|Mrs. Meyer's geranium soap|
A few years ago while cat sitting for a well-off neighbor my age whose husband has a trust fund, tiptoeing around their front rooms filled with original art and antiques, a few token lights on for safety, everything quiet, still, other than me, I washed my hands at the kitchen sink after scooping out the day's cat-food ration and thought, When I have my own place again, I will buy this soap. With one small squirt, the simple act of washing off traces of dried animal parts turned ritual cleaning into a spa moment or like walking into a flower shop. Some things in life are worth their price.
Fast-forward many months and one of the first things I did after moving downtown last summer was order a case of Mrs. Meyer's liquid hand soap in geranium scent from Amazon, where it's much cheaper than anywhere else. This soap has been a little luxury worth every penny. Gone are the days when I refilled my soap dispenser with cheap toxic-blue dish soap from WinCo. Gone even are the years of supplying that pump with citrus dishwashing liquid from Trader Joe's (which I still use for hand washing dishes). Once a person samples Mrs. Meyer's, she doesn't go back—if she can afford it.
Oh, I've tested the alternatives. I've tried unpackaged bars of natural hippy-handmade soap and chic French-milled soaps, but bar soap doesn't last long and is messy (and expensive). And I've tried Dr. Bronner's Magic All-One Castile liquid soap as hand soap. While Dr. Bronner's works great in the shower—the large 32-ounce bottle lasts forever—in a pump it squirts out everywhere like a baby boy during a diaper change. I've even spewed Dr. Bronner's soap in my eye that way—not fun. (Tip: Doctor Bronner's mild unscented baby soap is my favorite, but Trader Joe's sells the invigorating peppermint version for only $10, half what the other Bronner's scents may retail for elsewhere.)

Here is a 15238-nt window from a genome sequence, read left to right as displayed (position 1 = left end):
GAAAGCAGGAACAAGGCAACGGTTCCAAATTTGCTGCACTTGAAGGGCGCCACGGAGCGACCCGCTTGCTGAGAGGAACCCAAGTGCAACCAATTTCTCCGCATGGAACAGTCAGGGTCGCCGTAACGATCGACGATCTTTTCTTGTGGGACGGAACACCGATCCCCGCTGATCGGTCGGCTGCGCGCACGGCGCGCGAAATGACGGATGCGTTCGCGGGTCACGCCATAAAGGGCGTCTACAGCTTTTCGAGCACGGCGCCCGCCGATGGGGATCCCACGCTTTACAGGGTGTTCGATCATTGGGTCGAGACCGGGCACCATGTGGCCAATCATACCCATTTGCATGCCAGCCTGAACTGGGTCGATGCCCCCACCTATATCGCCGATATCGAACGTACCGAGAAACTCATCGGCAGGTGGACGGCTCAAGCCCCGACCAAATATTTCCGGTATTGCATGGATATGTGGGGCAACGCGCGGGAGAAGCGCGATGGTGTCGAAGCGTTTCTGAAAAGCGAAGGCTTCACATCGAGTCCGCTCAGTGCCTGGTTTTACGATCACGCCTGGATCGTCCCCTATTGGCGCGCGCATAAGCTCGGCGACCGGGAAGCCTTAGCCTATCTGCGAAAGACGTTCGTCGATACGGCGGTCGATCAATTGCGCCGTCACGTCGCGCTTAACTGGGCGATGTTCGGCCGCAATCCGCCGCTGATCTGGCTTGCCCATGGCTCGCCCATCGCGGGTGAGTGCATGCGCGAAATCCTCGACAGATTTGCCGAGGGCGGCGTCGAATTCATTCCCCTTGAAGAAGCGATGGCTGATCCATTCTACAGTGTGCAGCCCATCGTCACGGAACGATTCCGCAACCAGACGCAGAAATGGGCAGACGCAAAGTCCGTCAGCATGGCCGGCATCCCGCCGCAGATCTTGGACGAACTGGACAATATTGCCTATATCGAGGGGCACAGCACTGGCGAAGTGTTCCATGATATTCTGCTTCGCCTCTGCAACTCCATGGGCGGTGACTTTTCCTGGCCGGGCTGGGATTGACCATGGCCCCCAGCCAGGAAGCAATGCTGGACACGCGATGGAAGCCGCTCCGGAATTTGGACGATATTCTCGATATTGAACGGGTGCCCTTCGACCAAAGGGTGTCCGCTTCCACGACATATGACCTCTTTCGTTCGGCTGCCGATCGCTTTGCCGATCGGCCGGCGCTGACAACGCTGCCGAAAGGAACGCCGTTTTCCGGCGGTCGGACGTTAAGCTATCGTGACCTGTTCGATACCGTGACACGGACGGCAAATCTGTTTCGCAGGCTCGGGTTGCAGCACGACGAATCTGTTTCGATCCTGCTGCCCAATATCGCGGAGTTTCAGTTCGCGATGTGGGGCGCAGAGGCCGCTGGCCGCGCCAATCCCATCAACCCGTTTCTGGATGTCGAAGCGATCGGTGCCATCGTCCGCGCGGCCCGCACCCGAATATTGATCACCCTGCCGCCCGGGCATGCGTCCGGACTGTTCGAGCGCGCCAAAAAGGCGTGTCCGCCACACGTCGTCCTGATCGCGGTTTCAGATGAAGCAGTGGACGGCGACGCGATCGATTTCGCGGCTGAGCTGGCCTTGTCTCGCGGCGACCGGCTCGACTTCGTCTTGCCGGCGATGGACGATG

Home cleaning products display choices revealing personality, taste, values—and income. Those who buy big-name brands full of chemicals tend to support the status quo in unquestioned convenience and well advertised familiarity. My mother serves up pearly Softsoap. My maternal grandmother bathed with white Dove bars (not the chocolate, mind you). My paternal grandmother preferred rock-hard orange slabs of Dial. If I had more money, I'd buy more Mrs. Meyer's products than just the hand soap, even if they are somewhat of a marketing racket and not entirely natural.
Those with more time or ethics than money can make their own wholly natural cleaning products. Baking soda and vinegar go a long way towards a clean house. Bon Ami, a 19th-century U.S. company, still makes a fabulous, inexpensive natural powder cleanser. The point is, we all have options. What do our choices say about our values? Are we thinking while consuming?
|Mrs. Meyer's geranium liquid hand soap|
My expert-gardener friend Sarah stocks the Mrs. Meyer's basil soap in her bathroom, and basil is nice, too—more masculine. She has a husband who may not want to smell like flowers. But for me, it's geranium all the way. My friend Dan just sent me another case of geranium hand soap as a belated housewarming gift. (Thank you, Dan!) With baking soda, vinegar, and Bon Ami under the kitchen sink and a bottle of Mrs. Meyer's geranium soap in the bathroom, I can pretend for a few seconds a day that I'm rich—and even the rich get their hands dirty.